279

I want to convert a string to an object property value, whose name I have as a string. I am trying to do this like so:

string modelProperty = "Some Property Name";
string value = "SomeValue";
var property = entity.GetType().GetProperty(modelProperty);
if (property != null) {
    property.SetValue(entity, 
        Convert.ChangeType(value, property.PropertyType), null);
}

The problem is this is failing and throwing an Invalid Cast Exception when the property type is a nullable type. This is not the case of the values being unable to be Converted - they will work if I do this manually (e.g. DateTime? d = Convert.ToDateTime(value);) I've seen some similiar questions but still can't get it to work.

  • @dtb ChangeType – iboeno Aug 20 '10 at 14:04
  • 1
    I'm using ExecuteScalar<int?> with PetaPoco 4.0.3 and it fails for the same reason : return (T)Convert.ChangeType(val, typeof(T)) at line 554 – Larry Oct 14 '11 at 13:05
382

Untested, but maybe something like this will work:

string modelProperty = "Some Property Name";
string value = "Some Value";

var property = entity.GetType().GetProperty(modelProperty);
if (property != null)
{
    Type t = Nullable.GetUnderlyingType(property.PropertyType) ?? property.PropertyType;

    object safeValue = (value == null) ? null : Convert.ChangeType(value, t);

    property.SetValue(entity, safeValue, null);
}
  • 11
    Just needed that piece of code myself. Thanks for Nullable.GetUnderlyingType! Helped me out a lot when I built a poor man's ModelBinder for a project that needed it. I owe you a beer! – Maxime Rouiller Feb 22 '12 at 19:43
  • 3
    Maybe instead of (value == null) ? null use (value == null) ? default(t)? – threadster Jan 11 '17 at 14:28
  • Does not seem to work for uniqueidentifier to string. – Anders Lindén Nov 5 '18 at 10:32
  • Is there any particular reason to create the safeValue variable as opposed to just reassigning to value? – coloradocolby May 13 at 20:01
72

You have to get the underlying type in order to do that...

Try this, I've used it successfully with generics:

//Coalesce to get actual property type...
Type t = property.PropertyType();
t = Nullable.GetUnderlyingType(t) ?? t;

//Coalesce to set the safe value using default(t) or the safe type.
safeValue = value == null ? default(t) : Convert.ChangeType(value, t);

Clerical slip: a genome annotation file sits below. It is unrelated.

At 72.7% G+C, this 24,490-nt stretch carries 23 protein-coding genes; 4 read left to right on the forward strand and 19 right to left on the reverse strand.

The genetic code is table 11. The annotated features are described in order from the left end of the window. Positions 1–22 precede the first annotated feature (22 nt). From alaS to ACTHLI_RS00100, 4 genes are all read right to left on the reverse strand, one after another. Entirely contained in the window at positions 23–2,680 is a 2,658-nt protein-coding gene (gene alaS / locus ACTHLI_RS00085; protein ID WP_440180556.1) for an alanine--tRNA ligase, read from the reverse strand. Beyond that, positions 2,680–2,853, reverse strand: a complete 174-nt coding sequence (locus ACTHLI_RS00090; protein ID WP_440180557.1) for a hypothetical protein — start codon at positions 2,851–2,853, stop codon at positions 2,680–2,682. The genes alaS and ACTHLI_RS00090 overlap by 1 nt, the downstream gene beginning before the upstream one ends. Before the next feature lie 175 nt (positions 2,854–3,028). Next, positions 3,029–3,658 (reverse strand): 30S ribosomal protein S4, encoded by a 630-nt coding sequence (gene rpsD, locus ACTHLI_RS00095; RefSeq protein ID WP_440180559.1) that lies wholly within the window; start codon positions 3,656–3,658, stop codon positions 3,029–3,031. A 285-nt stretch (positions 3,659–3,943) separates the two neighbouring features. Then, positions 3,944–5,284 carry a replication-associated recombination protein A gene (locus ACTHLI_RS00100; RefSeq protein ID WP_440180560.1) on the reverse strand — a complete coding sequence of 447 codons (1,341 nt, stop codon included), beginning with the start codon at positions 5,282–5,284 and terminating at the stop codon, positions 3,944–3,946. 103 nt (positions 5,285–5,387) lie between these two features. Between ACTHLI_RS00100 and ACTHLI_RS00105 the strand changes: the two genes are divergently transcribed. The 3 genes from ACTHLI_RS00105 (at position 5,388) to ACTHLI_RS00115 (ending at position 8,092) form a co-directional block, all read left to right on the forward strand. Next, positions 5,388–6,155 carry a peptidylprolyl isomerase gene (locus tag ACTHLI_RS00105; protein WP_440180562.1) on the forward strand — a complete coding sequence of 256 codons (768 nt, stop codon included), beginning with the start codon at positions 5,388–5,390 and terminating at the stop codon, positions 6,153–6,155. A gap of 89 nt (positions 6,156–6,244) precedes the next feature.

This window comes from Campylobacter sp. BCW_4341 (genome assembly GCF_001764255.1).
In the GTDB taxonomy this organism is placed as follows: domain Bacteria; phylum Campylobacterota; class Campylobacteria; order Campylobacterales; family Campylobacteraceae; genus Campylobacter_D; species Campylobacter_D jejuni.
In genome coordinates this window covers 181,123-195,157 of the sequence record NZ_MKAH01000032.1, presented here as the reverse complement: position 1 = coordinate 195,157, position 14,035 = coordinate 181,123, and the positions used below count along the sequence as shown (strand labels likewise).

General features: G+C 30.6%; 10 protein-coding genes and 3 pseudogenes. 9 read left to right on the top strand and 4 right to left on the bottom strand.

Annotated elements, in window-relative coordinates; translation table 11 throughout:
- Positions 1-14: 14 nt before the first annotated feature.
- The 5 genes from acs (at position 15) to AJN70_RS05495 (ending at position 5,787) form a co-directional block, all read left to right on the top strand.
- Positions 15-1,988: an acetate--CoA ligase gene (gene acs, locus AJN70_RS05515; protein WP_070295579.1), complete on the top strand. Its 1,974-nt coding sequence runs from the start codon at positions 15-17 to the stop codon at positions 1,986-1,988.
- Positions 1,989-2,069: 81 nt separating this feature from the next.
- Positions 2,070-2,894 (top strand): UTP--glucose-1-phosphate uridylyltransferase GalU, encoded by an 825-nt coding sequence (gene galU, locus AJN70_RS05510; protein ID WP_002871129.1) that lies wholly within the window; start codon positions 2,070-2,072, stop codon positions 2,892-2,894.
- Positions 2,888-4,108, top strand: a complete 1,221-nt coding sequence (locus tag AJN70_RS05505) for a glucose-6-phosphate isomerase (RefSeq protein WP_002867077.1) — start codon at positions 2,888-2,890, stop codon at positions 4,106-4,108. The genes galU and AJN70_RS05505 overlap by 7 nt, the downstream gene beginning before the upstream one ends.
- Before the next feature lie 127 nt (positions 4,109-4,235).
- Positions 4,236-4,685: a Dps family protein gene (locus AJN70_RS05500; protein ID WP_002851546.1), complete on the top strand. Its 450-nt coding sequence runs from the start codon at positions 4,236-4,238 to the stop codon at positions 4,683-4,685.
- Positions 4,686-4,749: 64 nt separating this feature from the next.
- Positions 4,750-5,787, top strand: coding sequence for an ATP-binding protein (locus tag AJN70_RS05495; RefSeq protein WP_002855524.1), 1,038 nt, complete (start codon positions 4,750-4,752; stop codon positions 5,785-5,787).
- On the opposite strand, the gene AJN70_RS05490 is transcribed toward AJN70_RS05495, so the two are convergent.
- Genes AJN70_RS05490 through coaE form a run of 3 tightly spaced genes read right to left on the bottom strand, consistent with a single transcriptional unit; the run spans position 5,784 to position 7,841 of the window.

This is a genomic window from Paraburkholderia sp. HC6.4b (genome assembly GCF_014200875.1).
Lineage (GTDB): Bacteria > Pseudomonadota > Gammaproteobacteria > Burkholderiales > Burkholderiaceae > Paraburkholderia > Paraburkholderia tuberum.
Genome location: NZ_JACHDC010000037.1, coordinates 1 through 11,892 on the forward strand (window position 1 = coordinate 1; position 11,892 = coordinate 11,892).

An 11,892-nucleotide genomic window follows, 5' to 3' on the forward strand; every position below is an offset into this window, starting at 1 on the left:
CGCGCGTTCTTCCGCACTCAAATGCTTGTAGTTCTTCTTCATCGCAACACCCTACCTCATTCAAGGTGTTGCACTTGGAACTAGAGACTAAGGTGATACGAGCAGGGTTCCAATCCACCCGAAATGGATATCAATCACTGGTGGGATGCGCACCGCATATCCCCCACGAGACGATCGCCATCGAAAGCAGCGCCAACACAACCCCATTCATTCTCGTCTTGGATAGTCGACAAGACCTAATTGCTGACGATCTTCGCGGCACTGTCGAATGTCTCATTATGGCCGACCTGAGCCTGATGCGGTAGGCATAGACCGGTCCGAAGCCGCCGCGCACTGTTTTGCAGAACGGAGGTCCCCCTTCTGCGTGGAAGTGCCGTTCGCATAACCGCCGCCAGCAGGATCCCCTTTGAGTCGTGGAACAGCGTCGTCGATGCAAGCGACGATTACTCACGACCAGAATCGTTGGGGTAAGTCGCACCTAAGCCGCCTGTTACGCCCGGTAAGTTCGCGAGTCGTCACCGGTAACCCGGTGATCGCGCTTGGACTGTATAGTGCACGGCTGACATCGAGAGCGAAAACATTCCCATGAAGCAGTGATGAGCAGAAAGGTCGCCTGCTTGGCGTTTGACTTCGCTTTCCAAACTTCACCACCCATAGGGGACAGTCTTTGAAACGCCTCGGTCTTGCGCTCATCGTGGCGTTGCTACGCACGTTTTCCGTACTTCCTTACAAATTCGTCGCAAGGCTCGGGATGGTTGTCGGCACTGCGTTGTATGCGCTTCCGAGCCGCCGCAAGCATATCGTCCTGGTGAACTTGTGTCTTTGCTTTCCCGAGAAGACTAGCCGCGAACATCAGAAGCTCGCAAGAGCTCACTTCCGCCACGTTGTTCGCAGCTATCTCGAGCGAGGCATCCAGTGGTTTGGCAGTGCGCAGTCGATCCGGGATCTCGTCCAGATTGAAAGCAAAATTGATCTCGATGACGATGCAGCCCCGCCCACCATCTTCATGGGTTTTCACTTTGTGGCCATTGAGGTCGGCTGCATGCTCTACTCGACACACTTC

I use it in a number of places in my code, one example is a helper method I use for converting database values in a typesafe manner:

public static T GetValue<T>(this IDataReader dr, string fieldName)
{
    object value = dr[fieldName];

    Type t = typeof(T);
    t = Nullable.GetUnderlyingType(t) ?? t;

    return (value == null || DBNull.Value.Equals(value)) ? 
        default(T) : (T)Convert.ChangeType(value, t);
}

Called using:

string field1 = dr.GetValue<string>("field1");
int? field2 = dr.GetValue<int?>("field2");
DateTime field3 = dr.GetValue<DateTime>("field3");

I wrote a series of blog posts including this at http://www.endswithsaurus.com/2010_07_01_archive.html (Scroll down to the Addendum, @JohnMacintyre actually spotted the bug in my original code which led me down the same path you're on now). I have a couple of small modifications since that post that includes conversion of enum types also so if your property is an Enum you can still use the same method call. Just add a line in to check for enum types and you're off to the races using something like:

if (t.IsEnum)
    return (T)Enum.Parse(t, value);

Normally you'd have some error checking or use TryParse instead of Parse, but you get the picture.

  • Thanks - I'm still missing a step or not understanding something. I am trying to set a property value, why am I getting the object that it is in's Underlying Type? I am also not sure how to get from my code to an extension method like yours. I won't know what the type will be in order to do something like value.Helper<Int32?>(). – iboeno Aug 20 '10 at 14:08
  • @iboeno - Sorry, was off in a meeting so I couldn't help you connect the dots. Glad you got a solution though. – BenAlabaster Aug 20 '10 at 15:32
9

This is a little bit long-ish for an example, but this is a relatively robust approach, and separates the task of casting from unknown value to unknown type

I have a TryCast method that does something similar, and takes nullable types into account.

public static bool TryCast<T>(this object value, out T result)
{
    var type = typeof (T);

    // If the type is nullable and the result should be null, set a null value.
    if (type.IsNullable() && (value == null || value == DBNull.Value))
    {
        result = default(T);
        return true;
    }

    // Convert.ChangeType fails on Nullable<T> types.  We want to try to cast to the underlying type anyway.
    var underlyingType = Nullable.GetUnderlyingType(type) ?? type;